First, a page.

Maternal role development: The impact of maternal distress and social support following childbirth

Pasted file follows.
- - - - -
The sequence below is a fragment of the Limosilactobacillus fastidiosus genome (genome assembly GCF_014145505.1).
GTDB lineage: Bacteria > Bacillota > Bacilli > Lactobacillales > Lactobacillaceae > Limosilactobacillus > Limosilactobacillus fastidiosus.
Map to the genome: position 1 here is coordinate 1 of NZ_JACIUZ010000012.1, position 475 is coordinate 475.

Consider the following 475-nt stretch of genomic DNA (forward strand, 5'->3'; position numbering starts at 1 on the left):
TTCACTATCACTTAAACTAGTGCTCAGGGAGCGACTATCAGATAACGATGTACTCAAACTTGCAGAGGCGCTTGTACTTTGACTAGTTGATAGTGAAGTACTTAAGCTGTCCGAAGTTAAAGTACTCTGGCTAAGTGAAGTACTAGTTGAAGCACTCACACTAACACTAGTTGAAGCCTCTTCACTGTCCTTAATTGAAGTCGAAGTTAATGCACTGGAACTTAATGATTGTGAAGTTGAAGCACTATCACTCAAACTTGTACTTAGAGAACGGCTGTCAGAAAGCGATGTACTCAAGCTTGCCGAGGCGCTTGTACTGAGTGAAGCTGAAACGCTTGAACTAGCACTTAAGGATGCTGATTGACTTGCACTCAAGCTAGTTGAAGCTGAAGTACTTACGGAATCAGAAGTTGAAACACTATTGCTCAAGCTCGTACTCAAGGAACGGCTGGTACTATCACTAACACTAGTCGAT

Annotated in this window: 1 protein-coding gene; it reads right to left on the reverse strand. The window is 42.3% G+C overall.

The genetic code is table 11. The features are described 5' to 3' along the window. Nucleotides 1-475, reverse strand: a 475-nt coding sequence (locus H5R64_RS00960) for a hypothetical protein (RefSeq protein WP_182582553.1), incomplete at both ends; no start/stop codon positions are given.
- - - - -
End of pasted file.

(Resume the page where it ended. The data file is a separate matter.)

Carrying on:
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Objective: to exploret he relationship between maternal role development (MRD), maternal distress (MD) and social support following childbirth. Design: prospective longitudinal survey. Setting: three public hospital maternity units in Brisbane, Australia. Participants: 630 pregnant women were invited to participate in the study, with a 77%( n = 473) completion rate. Measurements: to measure MRD, the Prenatal Maternal Expectation Scale was used at 36 weeks of pregnancy, and the revised What Being the Parent of a New Baby is Like(with subscales of evaluation, centrality and life change)was used at six and 12 weeks postpartum. At all three data collection points, the Edinburgh Postnatal Depression Scale was used to measure MD, and the Maternal Social Support Scale was used to measure social support. Findings: at 36 weeks of gestation, optimal scaling for MRD produced aparsimonious model with MD providing 39% of predictive power. At six weeks postpartum, similar models predicting MRD were found (evaluation: r 2 = 0.14, MD providing 64% of predictive power;c entrality: r 2 = 0.07, MD providing 11% of predictive power; life change: r 2 = 0.26,MD providing 59%of predictive power). At 12 weeks post partum, MD was a predictor for evaluation (r 2 = 0.11) and life change (r 2 = 0.26,54%of predictive power). Key conclusions and implications for practice: there is a statistically significant but moderate correlation between MRD and MD.The transition to motherhood can be stressful, but may be facilitated by appropriate acknowledgement and support with an emphasis on MRD.